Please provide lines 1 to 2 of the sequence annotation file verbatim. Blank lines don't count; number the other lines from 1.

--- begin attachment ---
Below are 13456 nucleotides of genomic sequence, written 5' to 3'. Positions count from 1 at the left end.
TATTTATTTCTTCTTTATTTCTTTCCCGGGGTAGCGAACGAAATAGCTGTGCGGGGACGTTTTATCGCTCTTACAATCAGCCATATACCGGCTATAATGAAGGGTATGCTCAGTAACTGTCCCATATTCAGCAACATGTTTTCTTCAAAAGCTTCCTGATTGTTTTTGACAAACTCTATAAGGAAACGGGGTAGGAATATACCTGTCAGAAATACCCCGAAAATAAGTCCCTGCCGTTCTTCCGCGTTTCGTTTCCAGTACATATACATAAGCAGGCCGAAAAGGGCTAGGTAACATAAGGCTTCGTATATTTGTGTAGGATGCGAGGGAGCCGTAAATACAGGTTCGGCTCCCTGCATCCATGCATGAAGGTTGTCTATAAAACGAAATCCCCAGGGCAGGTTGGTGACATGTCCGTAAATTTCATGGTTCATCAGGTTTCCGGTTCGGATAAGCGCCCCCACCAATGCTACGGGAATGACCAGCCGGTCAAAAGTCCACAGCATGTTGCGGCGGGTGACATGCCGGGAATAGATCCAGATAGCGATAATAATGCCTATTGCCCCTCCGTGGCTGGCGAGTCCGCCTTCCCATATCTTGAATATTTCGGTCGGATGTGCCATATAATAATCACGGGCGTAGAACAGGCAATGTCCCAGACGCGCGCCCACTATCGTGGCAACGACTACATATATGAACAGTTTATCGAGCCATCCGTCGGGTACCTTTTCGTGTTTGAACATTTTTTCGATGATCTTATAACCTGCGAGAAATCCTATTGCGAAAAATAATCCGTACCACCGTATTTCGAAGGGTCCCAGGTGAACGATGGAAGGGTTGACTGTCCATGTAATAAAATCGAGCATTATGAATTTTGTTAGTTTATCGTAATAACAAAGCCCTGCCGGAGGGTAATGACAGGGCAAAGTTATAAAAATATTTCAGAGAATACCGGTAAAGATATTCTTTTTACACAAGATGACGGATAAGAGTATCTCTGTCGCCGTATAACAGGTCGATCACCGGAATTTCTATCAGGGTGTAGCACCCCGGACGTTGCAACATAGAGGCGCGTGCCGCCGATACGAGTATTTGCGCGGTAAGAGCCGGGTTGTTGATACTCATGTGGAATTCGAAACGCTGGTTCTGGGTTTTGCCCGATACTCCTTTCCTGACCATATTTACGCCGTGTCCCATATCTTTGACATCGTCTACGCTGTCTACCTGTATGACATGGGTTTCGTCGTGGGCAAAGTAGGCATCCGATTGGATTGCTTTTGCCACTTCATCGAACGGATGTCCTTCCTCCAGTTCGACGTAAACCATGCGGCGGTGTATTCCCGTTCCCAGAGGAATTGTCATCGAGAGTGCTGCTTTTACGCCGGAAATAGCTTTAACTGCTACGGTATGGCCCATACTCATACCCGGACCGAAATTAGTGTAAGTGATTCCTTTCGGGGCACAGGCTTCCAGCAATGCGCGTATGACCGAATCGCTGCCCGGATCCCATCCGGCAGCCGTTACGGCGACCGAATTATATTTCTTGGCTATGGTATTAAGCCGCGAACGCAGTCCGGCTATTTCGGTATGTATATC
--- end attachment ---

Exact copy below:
Below are 13456 nucleotides of genomic sequence, written 5' to 3'. Positions count from 1 at the left end.
TATTTATTTCTTCTTTATTTCTTTCCCGGGGTAGCGAACGAAATAGCTGTGCGGGGACGTTTTATCGCTCTTACAATCAGCCATATACCGGCTATAATGAAGGGTATGCTCAGTAACTGTCCCATATTCAGCAACATGTTTTCTTCAAAAGCTTCCTGATTGTTTTTGACAAACTCTATAAGGAAACGGGGTAGGAATATACCTGTCAGAAATACCCCGAAAATAAGTCCCTGCCGTTCTTCCGCGTTTCGTTTCCAGTACATATACATAAGCAGGCCGAAAAGGGCTAGGTAACATAAGGCTTCGTATATTTGTGTAGGATGCGAGGGAGCCGTAAATACAGGTTCGGCTCCCTGCATCCATGCATGAAGGTTGTCTATAAAACGAAATCCCCAGGGCAGGTTGGTGACATGTCCGTAAATTTCATGGTTCATCAGGTTTCCGGTTCGGATAAGCGCCCCCACCAATGCTACGGGAATGACCAGCCGGTCAAAAGTCCACAGCATGTTGCGGCGGGTGACATGCCGGGAATAGATCCAGATAGCGATAATAATGCCTATTGCCCCTCCGTGGCTGGCGAGTCCGCCTTCCCATATCTTGAATATTTCGGTCGGATGTGCCATATAATAATCACGGGCGTAGAACAGGCAATGTCCCAGACGCGCGCCCACTATCGTGGCAACGACTACATATATGAACAGTTTATCGAGCCATCCGTCGGGTACCTTTTCGTGTTTGAACATTTTTTCGATGATCTTATAACCTGCGAGAAATCCTATTGCGAAAAATAATCCGTACCACCGTATTTCGAAGGGTCCCAGGTGAACGATGGAAGGGTTGACTGTCCATGTAATAAAATCGAGCATTATGAATTTTGTTAGTTTATCGTAATAACAAAGCCCTGCCGGAGGGTAATGACAGGGCAAAGTTATAAAAATATTTCAGAGAATACCGGTAAAGATATTCTTTTTACACAAGATGACGGATAAGAGTATCTCTGTCGCCGTATAACAGGTCGATCACCGGAATTTCTATCAGGGTGTAGCACCCCGGACGTTGCAACATAGAGGCGCGTGCCGCCGATACGAGTATTTGCGCGGTAAGAGCCGGGTTGTTGATACTCATGTGGAATTCGAAACGCTGGTTCTGGGTTTTGCCCGATACTCCTTTCCTGACCATATTTACGCCGTGTCCCATATCTTTGACATCGTCTACGCTGTCTACCTGTATGACATGGGTTTCGTCGTGGGCAAAGTAGGCATCCGATTGGATTGCTTTTGCCACTTCATCGAACGGATGTCCTTCCTCCAGTTCGACGTAAACCATGCGGCGGTGTATTCCCGTTCCCAGAGGAATTGTCATCGAGAGTGCTGCTTTTACGCCGGAAATAGCTTTAACTGCTACGGTATGGCCCATACTCATACCCGGACCGAAATTAGTGTAAGTGATTCCTTTCGGGGCACAGGCTTCCAGCAATGCGCGTATGACCGAATCGCTGCCCGGATCCCATCCGGCAGCCGTTACGGCGACCGAATTATATTTCTTGGCTATGGTATTAAGCCGCGAACGCAGTCCGGCTATTTCGGTATGTATATC